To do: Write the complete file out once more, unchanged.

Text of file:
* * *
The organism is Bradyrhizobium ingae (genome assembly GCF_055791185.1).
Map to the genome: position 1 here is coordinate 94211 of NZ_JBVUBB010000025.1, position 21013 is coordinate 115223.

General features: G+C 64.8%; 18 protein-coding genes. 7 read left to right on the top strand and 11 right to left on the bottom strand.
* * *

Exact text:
The organism is Bradyrhizobium ingae (genome assembly GCF_055791185.1).
Map to the genome: position 1 here is coordinate 94211 of NZ_JBVUBB010000025.1, position 21013 is coordinate 115223.

General features: G+C 64.8%; 18 protein-coding genes. 7 read left to right on the top strand and 11 right to left on the bottom strand.